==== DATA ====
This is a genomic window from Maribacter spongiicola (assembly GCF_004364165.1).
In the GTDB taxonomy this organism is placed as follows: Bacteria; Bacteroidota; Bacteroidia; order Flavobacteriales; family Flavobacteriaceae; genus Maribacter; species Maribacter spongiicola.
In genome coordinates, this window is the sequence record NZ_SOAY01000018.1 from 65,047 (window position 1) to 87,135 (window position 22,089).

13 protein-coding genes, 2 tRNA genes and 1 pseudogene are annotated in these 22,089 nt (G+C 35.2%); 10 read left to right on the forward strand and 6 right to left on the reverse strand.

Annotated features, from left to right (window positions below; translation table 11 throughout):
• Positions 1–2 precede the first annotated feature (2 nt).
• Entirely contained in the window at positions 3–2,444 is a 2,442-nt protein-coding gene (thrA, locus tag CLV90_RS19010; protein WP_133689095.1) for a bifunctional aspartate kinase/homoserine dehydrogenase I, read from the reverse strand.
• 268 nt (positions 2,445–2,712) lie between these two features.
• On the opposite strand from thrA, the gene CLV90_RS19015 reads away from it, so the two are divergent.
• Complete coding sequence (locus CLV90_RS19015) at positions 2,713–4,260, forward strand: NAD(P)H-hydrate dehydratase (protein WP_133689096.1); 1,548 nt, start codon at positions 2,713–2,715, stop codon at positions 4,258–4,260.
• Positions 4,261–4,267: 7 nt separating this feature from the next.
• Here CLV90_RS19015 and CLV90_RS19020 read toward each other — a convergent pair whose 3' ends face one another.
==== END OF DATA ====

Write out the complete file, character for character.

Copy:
This is a genomic window from Maribacter spongiicola (assembly GCF_004364165.1).
In the GTDB taxonomy this organism is placed as follows: Bacteria; Bacteroidota; Bacteroidia; order Flavobacteriales; family Flavobacteriaceae; genus Maribacter; species Maribacter spongiicola.
In genome coordinates, this window is the sequence record NZ_SOAY01000018.1 from 65,047 (window position 1) to 87,135 (window position 22,089).

13 protein-coding genes, 2 tRNA genes and 1 pseudogene are annotated in these 22,089 nt (G+C 35.2%); 10 read left to right on the forward strand and 6 right to left on the reverse strand.

Annotated features, from left to right (window positions below; translation table 11 throughout):
• Positions 1–2 precede the first annotated feature (2 nt).
• Entirely contained in the window at positions 3–2,444 is a 2,442-nt protein-coding gene (thrA, locus tag CLV90_RS19010; protein WP_133689095.1) for a bifunctional aspartate kinase/homoserine dehydrogenase I, read from the reverse strand.
• 268 nt (positions 2,445–2,712) lie between these two features.
• On the opposite strand from thrA, the gene CLV90_RS19015 reads away from it, so the two are divergent.
• Complete coding sequence (locus CLV90_RS19015) at positions 2,713–4,260, forward strand: NAD(P)H-hydrate dehydratase (protein WP_133689096.1); 1,548 nt, start codon at positions 2,713–2,715, stop codon at positions 4,258–4,260.
• Positions 4,261–4,267: 7 nt separating this feature from the next.
• Here CLV90_RS19015 and CLV90_RS19020 read toward each other — a convergent pair whose 3' ends face one another.